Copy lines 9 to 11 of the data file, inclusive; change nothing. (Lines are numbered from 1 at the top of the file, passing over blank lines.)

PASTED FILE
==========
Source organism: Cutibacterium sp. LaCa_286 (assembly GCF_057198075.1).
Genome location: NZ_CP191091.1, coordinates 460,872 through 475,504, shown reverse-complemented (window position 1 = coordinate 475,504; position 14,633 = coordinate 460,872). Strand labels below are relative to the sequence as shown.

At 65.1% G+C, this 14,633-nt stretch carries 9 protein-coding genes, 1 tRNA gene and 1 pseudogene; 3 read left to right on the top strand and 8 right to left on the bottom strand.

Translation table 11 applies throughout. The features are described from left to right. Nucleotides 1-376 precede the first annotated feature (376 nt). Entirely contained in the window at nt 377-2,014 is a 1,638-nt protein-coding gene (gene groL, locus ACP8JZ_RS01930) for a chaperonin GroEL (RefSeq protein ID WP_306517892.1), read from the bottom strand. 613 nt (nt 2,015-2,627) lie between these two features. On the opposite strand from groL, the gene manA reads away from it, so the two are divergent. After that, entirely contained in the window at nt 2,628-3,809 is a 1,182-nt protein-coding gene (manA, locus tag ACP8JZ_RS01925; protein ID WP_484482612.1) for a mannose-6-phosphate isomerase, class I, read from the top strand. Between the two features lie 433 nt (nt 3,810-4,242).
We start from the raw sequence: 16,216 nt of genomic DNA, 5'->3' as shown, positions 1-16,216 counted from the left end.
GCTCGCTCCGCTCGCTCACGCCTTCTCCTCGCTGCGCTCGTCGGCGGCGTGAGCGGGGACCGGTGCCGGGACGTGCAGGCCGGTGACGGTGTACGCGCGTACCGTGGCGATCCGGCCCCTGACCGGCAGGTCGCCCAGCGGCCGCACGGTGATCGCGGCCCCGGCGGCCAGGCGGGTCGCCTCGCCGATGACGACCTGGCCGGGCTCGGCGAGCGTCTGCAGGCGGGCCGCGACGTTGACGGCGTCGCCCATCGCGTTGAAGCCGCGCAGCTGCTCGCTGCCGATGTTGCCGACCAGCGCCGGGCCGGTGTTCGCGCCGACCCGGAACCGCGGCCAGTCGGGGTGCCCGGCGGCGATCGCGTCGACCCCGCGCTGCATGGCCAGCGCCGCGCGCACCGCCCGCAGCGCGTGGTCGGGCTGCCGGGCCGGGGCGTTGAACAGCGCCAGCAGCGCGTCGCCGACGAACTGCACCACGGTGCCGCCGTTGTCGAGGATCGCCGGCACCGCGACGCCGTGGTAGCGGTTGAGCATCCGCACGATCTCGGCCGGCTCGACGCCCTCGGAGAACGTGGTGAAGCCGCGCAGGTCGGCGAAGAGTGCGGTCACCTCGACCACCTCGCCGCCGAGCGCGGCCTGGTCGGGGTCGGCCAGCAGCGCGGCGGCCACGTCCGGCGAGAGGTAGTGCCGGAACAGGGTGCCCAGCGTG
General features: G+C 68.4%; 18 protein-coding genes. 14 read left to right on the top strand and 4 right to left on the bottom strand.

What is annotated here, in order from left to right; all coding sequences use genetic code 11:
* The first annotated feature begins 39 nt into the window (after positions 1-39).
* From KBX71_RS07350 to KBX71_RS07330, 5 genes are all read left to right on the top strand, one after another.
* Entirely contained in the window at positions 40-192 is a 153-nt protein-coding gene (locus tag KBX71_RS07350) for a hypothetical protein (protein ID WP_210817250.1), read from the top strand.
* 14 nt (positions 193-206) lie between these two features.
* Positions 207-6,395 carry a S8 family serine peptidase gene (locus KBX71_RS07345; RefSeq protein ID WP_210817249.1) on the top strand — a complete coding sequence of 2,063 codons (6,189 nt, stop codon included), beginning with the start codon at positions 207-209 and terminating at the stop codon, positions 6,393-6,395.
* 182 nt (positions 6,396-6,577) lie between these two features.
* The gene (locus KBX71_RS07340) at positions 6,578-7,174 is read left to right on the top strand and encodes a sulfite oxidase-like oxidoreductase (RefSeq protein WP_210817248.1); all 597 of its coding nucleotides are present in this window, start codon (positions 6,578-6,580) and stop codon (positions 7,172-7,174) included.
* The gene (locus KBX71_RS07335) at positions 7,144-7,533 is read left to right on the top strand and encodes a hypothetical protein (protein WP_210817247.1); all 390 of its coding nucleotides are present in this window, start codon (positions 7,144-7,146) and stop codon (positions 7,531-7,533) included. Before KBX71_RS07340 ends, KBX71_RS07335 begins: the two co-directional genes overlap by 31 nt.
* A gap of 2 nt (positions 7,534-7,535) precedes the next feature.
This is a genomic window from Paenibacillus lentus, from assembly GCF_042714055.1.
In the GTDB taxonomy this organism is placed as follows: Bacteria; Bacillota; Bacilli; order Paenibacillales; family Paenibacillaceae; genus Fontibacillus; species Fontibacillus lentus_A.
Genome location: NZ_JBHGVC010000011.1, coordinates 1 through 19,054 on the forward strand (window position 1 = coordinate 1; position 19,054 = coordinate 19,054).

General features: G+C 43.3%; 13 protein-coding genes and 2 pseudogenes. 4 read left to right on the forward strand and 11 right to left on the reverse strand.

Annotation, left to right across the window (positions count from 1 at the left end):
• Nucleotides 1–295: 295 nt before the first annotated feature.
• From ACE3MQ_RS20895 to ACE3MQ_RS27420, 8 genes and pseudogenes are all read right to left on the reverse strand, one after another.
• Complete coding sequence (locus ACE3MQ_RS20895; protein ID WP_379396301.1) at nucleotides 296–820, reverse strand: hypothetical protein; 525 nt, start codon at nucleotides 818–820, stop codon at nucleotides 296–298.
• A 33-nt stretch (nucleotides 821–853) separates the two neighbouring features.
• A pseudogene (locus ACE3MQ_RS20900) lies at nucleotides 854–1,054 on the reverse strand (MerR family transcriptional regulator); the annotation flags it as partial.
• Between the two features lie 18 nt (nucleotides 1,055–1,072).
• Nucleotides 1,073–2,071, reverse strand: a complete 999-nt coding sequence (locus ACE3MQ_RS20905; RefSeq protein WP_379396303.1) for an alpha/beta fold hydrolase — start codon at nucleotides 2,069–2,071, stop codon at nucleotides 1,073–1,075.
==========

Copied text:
* The first annotated feature begins 39 nt into the window (after positions 1-39).
* From KBX71_RS07350 to KBX71_RS07330, 5 genes are all read left to right on the top strand, one after another.
* Entirely contained in the window at positions 40-192 is a 153-nt protein-coding gene (locus tag KBX71_RS07350) for a hypothetical protein (protein ID WP_210817250.1), read from the top strand.